Quality control: four production tips to make your communications stand out
Times certainly are a-changin’.
During a conversation with Terry a couple of weeks ago about a report we were set to deliver to a client, we came to the realisation that it would be cheaper to create it digitally and present it to them on an iPad than it would be to give them the content in a physical book.
That made me a little sad. I’ve always been a fan of print and while the business benefits of going digital are well documented, there’s something about a beautifully crafted book that’s quite special. Simon has already discussed the immediacy that this digital era promotes – and I think the concept of quality production is at risk as a result of that speed to market.
When people think of production, many assume it refers to video, but it’s much more than that. As Head of Production at The Frameworks, it’s up to me to ensure every piece of communication we create – in any format – is perfect. From ensuring it’s on-brand and fulfils the brief to checking the tiniest details, like making sure text on a page is flawlessly laid out – to the millimetre.
BBH cofounder Sir John Hegarty says that advertising is “20% idea and 80% execution” – and I think that applies to all forms of marketing and communications. How you turn a concept into a reality is equally important as having that vision in the first place. Here are four tips that will ensure your communications stand head and shoulders above the rest.
1. Always ensure there's one last (fresh) set of eyes
All projects at The Frameworks are collaborative by their nature. But when you work so closely on something for a prolonged period of time, you can miss errors as well as opportunities to improve the work. It’s important that all deliverables are reviewed thoroughly by a fresh pair of eyes before they leave the door.
Traditionally, the typesetter was the last port of call. They would action any amends, deal with clients and generally handle all production issues. A designer would come up with the concept and its look and feel, then there would be a handover process. There’s a middle ground here, where production works together with design throughout the creative process – but it’s still vital that someone separated from the project reviews the deliverable at a granular level before it reaches a client. It might sound obvious, but it doesn’t happen as often as you might think.
A large part of this for a printed deliverable is press passing, which is the process of watching the printed sheets come off the press machines at the printers. The printing process itself has come on leaps and bounds and it’s all computerised these days, but to me there is still no substitute for the human element. Being able to watch the sheets come off the press one by one and having the ability to tweak the final product by aspects as small as percentages of colour is a wonderful thing and something I have a huge love for.
2. Remember that the devil's in the detail
The final review is so important because it’s the smallest elements that can say the biggest things in brand communications. For example, when we create printed collateral for clients, one of the very first things the team discusses and decides upon is the particular type of paper we want the final product to be printed on. One consideration is paper type. We need to select paper that will hold the ink in a specific way so we can plan what image sizes we will use throughout the deliverable; do we want images to look glossy like a photograph or matt like a newspaper?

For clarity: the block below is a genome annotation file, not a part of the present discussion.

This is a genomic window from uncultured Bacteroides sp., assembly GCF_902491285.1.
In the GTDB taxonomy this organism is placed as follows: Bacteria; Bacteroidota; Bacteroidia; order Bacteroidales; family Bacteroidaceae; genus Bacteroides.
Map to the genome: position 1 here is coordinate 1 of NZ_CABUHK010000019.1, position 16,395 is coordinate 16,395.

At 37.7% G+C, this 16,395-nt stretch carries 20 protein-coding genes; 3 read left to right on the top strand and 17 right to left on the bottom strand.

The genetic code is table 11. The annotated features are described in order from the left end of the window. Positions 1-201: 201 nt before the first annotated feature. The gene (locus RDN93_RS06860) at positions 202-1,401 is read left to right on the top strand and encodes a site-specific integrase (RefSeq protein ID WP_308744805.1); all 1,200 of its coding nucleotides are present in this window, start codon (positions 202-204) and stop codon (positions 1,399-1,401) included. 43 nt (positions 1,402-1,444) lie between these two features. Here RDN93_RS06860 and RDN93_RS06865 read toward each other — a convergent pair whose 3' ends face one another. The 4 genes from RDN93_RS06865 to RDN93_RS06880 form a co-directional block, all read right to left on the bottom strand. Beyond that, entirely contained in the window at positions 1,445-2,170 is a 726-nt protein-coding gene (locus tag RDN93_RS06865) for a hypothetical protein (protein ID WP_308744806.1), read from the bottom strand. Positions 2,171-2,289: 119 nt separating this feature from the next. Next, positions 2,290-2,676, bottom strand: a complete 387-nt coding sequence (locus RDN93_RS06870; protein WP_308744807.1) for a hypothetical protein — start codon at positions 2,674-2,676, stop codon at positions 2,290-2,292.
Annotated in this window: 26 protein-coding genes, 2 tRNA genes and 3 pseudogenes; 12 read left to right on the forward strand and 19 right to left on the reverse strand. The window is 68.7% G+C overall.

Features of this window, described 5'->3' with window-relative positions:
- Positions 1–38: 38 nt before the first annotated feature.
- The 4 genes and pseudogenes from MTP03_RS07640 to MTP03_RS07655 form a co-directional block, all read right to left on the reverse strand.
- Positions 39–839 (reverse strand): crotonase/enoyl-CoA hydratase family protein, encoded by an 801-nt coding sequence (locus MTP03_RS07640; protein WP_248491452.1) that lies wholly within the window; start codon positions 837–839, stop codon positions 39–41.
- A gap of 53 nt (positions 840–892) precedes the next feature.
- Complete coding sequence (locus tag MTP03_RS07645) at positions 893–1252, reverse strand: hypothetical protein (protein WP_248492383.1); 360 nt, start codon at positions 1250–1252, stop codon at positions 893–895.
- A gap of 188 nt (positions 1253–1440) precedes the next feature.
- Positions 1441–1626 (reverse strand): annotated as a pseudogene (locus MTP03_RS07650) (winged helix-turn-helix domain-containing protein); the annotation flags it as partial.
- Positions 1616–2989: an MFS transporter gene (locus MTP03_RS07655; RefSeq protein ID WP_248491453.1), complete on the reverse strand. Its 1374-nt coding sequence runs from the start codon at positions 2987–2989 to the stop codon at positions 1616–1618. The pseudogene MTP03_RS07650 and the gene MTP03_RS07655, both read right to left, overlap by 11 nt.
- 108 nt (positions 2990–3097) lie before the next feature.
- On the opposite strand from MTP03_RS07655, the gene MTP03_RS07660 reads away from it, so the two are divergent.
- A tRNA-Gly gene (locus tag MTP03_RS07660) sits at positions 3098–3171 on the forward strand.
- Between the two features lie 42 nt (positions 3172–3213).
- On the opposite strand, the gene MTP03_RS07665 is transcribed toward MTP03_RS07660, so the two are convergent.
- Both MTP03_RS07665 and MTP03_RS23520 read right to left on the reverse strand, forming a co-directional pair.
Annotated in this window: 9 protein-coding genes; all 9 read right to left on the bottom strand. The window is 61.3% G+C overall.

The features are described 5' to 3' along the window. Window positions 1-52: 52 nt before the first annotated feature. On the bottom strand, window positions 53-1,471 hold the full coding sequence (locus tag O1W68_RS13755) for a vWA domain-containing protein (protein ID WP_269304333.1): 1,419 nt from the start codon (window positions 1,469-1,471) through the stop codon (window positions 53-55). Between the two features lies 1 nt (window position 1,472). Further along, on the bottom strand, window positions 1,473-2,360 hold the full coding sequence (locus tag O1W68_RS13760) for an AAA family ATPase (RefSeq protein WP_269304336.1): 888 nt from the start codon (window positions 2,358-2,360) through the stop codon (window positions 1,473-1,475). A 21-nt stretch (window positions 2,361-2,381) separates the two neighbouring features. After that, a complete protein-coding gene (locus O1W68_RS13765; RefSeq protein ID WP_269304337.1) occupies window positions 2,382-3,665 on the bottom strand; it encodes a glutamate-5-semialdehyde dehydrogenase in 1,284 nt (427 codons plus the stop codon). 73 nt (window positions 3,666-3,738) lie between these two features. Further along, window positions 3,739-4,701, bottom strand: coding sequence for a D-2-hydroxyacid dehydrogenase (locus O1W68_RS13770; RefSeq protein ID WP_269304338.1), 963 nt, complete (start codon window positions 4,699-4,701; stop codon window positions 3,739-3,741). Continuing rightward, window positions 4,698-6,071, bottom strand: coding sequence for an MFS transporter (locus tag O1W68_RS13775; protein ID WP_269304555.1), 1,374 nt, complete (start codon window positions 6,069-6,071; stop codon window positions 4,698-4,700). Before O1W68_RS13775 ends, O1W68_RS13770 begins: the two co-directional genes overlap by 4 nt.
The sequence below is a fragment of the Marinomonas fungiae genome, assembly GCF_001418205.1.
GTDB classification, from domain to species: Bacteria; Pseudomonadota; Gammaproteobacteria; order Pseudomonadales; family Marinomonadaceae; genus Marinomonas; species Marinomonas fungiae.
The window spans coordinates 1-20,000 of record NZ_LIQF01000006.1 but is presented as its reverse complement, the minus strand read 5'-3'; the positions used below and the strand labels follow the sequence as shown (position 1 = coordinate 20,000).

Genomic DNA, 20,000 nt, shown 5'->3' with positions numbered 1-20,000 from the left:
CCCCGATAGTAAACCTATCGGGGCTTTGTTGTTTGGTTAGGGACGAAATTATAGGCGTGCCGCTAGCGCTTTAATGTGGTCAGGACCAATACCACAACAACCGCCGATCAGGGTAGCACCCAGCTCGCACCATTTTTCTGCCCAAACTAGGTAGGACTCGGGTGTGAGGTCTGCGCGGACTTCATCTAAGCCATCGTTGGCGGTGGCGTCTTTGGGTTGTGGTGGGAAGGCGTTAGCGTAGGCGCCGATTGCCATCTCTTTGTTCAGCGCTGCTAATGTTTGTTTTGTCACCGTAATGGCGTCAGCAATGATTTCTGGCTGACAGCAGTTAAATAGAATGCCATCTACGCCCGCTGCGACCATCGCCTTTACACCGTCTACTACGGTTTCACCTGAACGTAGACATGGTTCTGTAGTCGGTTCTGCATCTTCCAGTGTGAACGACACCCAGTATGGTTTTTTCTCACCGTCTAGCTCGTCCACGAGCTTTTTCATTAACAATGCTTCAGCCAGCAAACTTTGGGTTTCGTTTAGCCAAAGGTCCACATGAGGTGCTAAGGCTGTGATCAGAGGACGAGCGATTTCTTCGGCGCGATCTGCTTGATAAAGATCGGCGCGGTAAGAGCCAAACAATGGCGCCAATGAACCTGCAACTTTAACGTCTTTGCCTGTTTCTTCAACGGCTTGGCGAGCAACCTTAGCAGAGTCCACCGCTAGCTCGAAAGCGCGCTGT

Most people won’t realise this, but making sure you have the correct paper stock and grams per square metre (GSM) is as much part of a company’s brand identity as its colour scheme and logo. For example, on another project, the paper we chose rendered the brand’s core red colour as pink on a test print – proving that seemingly nominal considerations can prove to be the most important.
3. Think of the final product and work backwards
Considerations like these can bring gravitas to your communications. Almost anything is possible these days and with the software and hardware that is available to us, most concepts can be produced, albeit at a price. But you can’t just design and hope for the best – the final product has to be crystalised and planned out before you begin so that the correct materials are used in order to get the best possible results. That’s not to say you limit yourself because you have the end product in mind, but you need to know that you can achieve what you want to – on time, on brand and on budget.
4. Own the project (because ultimately the brand will)
A brand’s reputation hangs on the quality of its products or services. And when we create brand communications, that fact is at the front of our minds. There are two reputations at stake – our client’s and our own. From the first creative brainstorm to the final production checks and delivery to the client, you have to take ownership of what you are creating. Because once it has gone out of the door, you can be sure the brand will have to own it publicly.
The way we create and deliver communications for brands might be evolving, but the precision and care with which we do so should never change. Whether it's a beautifully bound book or a slick and interactive iPad presentation, our clients can rest assured it will be the best it possibly can be.